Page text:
Royal Mail website says 50p an item:
“For PDDP there will be a 50p per item handling fee payable alongside the VAT and duty we charge back to you.”
What happens if people just do nothing and continue sending like they currently are?
As my cousin used to say — ” tis all bollocks “, The bottom line is that the EU have used brexit as an excuse to try to extract more money out of people’s pockets. As far as I am concerned, NO business registered in the UK can be legally compelled to register with the EU to pay them tax !! — the UK is no longer an EU member — end of story ! As for UK ebay charging EU buyers VAT at point of sale , what legal basis do they have for doing that ? none whatsoever , unless of course UK ebay sales are not provided by a UK registered company. Ebay are really shooting themselves in the foot — can they really not see that their revenue will decrease big – time ? These new tax rules are an hideous , over complicated mess which will be interpreted differently by different EU member countries. Sooner the EU collapses , the better for all of us.
It’s not compulsory (unless you are Amazon or eBay) and it was always coming, nothing to do with brexit.
The UK introduced their version of the exact same legislation on January 1st, at least the EU had the sense make it optional for small businesses. The UK did not!
I know a lot of small US businesses simply stopped selling to the UK as they were forced to register for UK VAT with HMRC if they wanted to continue. I disagree with the EU handling of a lot of things, but making it optional was a good move.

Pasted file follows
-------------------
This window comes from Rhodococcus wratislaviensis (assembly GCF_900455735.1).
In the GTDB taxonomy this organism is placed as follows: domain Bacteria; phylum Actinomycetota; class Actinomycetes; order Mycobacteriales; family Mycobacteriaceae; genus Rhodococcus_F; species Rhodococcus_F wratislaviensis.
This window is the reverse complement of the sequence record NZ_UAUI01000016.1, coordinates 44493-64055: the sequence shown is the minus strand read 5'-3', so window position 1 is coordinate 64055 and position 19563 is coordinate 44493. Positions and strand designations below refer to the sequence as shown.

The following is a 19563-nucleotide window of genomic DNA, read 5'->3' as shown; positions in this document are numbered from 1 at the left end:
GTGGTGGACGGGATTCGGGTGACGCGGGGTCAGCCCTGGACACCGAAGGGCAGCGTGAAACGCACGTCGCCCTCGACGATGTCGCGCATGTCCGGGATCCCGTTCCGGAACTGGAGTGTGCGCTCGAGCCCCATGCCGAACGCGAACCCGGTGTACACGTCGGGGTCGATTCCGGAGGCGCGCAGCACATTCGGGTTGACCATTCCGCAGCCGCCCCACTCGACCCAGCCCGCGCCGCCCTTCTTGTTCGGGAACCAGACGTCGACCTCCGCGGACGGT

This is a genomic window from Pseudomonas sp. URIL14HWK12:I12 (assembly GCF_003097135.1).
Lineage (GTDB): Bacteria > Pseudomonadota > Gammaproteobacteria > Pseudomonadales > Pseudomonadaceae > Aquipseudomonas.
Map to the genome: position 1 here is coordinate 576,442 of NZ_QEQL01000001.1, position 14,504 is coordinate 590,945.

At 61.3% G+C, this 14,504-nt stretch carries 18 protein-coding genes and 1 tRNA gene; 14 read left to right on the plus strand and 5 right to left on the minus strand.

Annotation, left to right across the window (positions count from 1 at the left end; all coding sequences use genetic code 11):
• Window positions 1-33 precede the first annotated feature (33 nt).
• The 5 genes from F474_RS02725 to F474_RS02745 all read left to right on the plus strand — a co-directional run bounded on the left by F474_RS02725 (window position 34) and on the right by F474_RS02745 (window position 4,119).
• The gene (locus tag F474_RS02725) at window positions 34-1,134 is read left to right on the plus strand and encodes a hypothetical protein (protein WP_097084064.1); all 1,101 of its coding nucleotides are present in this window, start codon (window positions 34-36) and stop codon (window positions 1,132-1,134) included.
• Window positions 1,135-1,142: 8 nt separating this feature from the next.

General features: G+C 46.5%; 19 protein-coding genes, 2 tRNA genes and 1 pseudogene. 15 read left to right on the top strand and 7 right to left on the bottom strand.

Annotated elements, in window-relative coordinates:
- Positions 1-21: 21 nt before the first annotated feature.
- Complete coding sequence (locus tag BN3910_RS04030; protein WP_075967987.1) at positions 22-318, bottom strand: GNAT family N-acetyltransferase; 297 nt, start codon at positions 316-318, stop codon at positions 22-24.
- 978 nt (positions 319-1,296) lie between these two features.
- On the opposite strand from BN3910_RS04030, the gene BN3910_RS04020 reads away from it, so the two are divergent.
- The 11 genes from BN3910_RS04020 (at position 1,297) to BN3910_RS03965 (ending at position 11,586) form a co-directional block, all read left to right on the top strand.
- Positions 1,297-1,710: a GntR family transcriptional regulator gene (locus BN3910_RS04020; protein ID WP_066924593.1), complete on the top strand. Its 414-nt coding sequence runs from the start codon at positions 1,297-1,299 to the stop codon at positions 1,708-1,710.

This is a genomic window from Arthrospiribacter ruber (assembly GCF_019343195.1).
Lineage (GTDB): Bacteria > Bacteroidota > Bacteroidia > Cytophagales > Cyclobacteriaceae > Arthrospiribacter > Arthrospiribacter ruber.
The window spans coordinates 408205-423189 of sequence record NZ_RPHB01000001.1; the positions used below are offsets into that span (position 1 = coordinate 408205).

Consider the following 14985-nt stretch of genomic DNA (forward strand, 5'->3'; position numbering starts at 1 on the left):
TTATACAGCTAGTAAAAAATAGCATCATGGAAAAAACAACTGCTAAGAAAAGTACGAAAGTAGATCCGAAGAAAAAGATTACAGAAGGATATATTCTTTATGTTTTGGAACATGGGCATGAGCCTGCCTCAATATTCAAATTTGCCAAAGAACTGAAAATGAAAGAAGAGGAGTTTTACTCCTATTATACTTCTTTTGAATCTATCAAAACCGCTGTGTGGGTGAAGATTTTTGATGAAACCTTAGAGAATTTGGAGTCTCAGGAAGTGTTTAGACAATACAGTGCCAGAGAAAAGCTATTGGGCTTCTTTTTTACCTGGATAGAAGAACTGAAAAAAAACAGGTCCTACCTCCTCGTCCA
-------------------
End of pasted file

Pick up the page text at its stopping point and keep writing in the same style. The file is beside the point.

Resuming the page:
So whilst I appreciate it’s easy to blame the EU for everything, this is simply the way global eCommerce is going in order to protect VAT collection and ensure Chinese sellers don’t under cut the rest of us – I would hazard a guess that a few people moaning about IOSS have had a good moan about Chinese sellers not paying VAT also.
We removed EU shipping from our eBay listings yesterday after getting our first EU sale following the change. To be profitable on eBay, we need to be able to sell at the price listed, and until now have made allowances for the 0% VAT through reduced postage charges. I had hoped that eBay would treat this in the same way that they do ABN for Australia but it seems not – they are paying us the net price only – and charging fees on the price including the EU VAT.